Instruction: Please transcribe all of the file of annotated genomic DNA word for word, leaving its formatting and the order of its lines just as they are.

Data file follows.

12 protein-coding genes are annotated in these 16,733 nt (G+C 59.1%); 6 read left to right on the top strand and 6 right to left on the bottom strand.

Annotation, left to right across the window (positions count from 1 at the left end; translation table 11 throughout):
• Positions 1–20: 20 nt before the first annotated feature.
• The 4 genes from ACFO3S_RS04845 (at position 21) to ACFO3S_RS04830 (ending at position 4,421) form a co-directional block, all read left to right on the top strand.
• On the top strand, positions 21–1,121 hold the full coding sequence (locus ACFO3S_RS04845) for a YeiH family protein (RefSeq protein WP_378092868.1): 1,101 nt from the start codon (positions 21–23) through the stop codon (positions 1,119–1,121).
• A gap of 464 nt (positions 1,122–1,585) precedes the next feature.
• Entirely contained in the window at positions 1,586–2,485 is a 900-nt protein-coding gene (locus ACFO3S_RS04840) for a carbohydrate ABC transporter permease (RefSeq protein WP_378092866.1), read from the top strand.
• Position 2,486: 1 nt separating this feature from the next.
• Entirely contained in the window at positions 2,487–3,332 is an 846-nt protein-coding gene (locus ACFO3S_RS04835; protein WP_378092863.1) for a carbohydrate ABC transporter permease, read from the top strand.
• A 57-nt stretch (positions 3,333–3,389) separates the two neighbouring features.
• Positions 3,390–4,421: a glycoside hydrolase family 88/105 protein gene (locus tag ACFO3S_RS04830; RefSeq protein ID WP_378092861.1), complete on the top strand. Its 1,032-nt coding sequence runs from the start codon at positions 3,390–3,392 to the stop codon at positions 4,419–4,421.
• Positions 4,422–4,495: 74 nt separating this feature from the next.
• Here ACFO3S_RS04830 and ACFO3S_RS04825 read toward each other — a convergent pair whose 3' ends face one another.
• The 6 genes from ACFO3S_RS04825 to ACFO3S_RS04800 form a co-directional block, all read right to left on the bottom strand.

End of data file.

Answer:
12 protein-coding genes are annotated in these 16,733 nt (G+C 59.1%); 6 read left to right on the top strand and 6 right to left on the bottom strand.

Annotation, left to right across the window (positions count from 1 at the left end; translation table 11 throughout):
• Positions 1–20: 20 nt before the first annotated feature.
• The 4 genes from ACFO3S_RS04845 (at position 21) to ACFO3S_RS04830 (ending at position 4,421) form a co-directional block, all read left to right on the top strand.
• On the top strand, positions 21–1,121 hold the full coding sequence (locus ACFO3S_RS04845) for a YeiH family protein (RefSeq protein WP_378092868.1): 1,101 nt from the start codon (positions 21–23) through the stop codon (positions 1,119–1,121).
• A gap of 464 nt (positions 1,122–1,585) precedes the next feature.
• Entirely contained in the window at positions 1,586–2,485 is a 900-nt protein-coding gene (locus ACFO3S_RS04840) for a carbohydrate ABC transporter permease (RefSeq protein WP_378092866.1), read from the top strand.
• Position 2,486: 1 nt separating this feature from the next.
• Entirely contained in the window at positions 2,487–3,332 is an 846-nt protein-coding gene (locus ACFO3S_RS04835; protein WP_378092863.1) for a carbohydrate ABC transporter permease, read from the top strand.
• A 57-nt stretch (positions 3,333–3,389) separates the two neighbouring features.
• Positions 3,390–4,421: a glycoside hydrolase family 88/105 protein gene (locus tag ACFO3S_RS04830; RefSeq protein ID WP_378092861.1), complete on the top strand. Its 1,032-nt coding sequence runs from the start codon at positions 3,390–3,392 to the stop codon at positions 4,419–4,421.
• Positions 4,422–4,495: 74 nt separating this feature from the next.
• Here ACFO3S_RS04830 and ACFO3S_RS04825 read toward each other — a convergent pair whose 3' ends face one another.
• The 6 genes from ACFO3S_RS04825 to ACFO3S_RS04800 form a co-directional block, all read right to left on the bottom strand.